HIV has been linked to reactive arthritis. Patients can develop an oligoarthritis of the lower limbs, accompanied by enthesitis. Patients can also develop cutaneous manifestations.14 Since HIV can be contracted by sexual contact, it is important to exclude subclinical Chlamydia infection. In the case of intravenous drug use, it would be important to exclude septic arthritis and bacterial endocarditis.


Since the COVID-19 pandemic began in 2019, new information continues to emerge on its rheumatic manifestations. Similar to other viral illnesses, COVID-19 can cause patients to experience joint and muscle aches. However, at the time of this writing we have identified 16 case reports in the literature describing a post-COVID-19 illness with the hallmarks of reactive arthritis (please see the Table in supplementary online-only material).

Of the 16 cases identified, two required tracheal intubation. The rheumatic presentations ranged from arthralgia to mono-, oligo- and polyarthritis. Dactylitis and enthesitis were also observed. Four patients developed cutaneous manifestations including new onset psoriatic patches and a vasculitic rash. C-reactive protein can be normal or elevated. Of the eight patients where HLA-B27 was reported, only one was positive. Of the four patients where synovial fluid was analysed for COVID PCR, all were negative. All cases resolved with supportive therapy, non-steroidal anti-inflammatory drugs (NSAIDs) and prednisolone. One patient required an intra-articular injection after his symptoms recurred.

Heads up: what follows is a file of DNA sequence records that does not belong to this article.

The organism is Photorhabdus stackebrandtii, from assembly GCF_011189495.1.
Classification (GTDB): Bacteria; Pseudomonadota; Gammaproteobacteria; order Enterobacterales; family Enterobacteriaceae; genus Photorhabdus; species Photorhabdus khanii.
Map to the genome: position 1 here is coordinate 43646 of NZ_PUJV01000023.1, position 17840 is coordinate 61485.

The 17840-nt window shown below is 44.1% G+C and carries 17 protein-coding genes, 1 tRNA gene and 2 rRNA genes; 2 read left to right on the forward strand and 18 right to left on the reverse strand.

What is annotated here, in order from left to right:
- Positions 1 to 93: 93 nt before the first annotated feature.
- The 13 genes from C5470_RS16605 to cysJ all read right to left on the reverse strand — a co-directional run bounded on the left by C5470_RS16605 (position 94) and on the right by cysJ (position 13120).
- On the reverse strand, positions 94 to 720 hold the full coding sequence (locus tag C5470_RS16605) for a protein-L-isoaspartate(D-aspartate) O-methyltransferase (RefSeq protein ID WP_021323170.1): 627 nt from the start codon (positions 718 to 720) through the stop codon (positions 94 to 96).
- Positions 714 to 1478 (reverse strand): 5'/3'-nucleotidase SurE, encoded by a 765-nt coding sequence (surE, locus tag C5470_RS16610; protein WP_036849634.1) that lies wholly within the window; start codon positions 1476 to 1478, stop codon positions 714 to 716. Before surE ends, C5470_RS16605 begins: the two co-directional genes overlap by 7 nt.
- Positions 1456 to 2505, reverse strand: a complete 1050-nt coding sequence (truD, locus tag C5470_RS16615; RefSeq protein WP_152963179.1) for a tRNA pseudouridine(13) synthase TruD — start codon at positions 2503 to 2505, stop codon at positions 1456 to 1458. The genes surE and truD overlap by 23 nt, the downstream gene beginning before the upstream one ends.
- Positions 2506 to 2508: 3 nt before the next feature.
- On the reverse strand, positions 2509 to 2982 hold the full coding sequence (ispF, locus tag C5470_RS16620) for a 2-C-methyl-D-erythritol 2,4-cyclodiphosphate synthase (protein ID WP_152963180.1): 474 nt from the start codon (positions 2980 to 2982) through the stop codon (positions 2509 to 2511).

One case series15 described four patients developing acute inflammatory arthritis post-COVID-19. All four were proven on synovial fluid analysis to be crystal arthropathies. All four had a history of either gout or recurrent arthritis. This highlights the important diagnostic role of synovial fluid analysis in the evaluation of these patients. Crystal arthropathies are commonly precipitated by acute medical illness.

It also remains a possibility that the post-COVID-19 inflammatory arthritis is a viral arthritis rather than a reactive arthritis. The use of COVID PCR testing on synovial fluid is not a validated test. However, when crystal and septic arthritis is excluded, reactive arthritis is a reasonable diagnostic consideration.

Clinical manifestations

The clinical manifestations of reactive arthritis include articular and periarticular features, mucocutaneous, genitourinary and ocular features.

Articular and periarticular features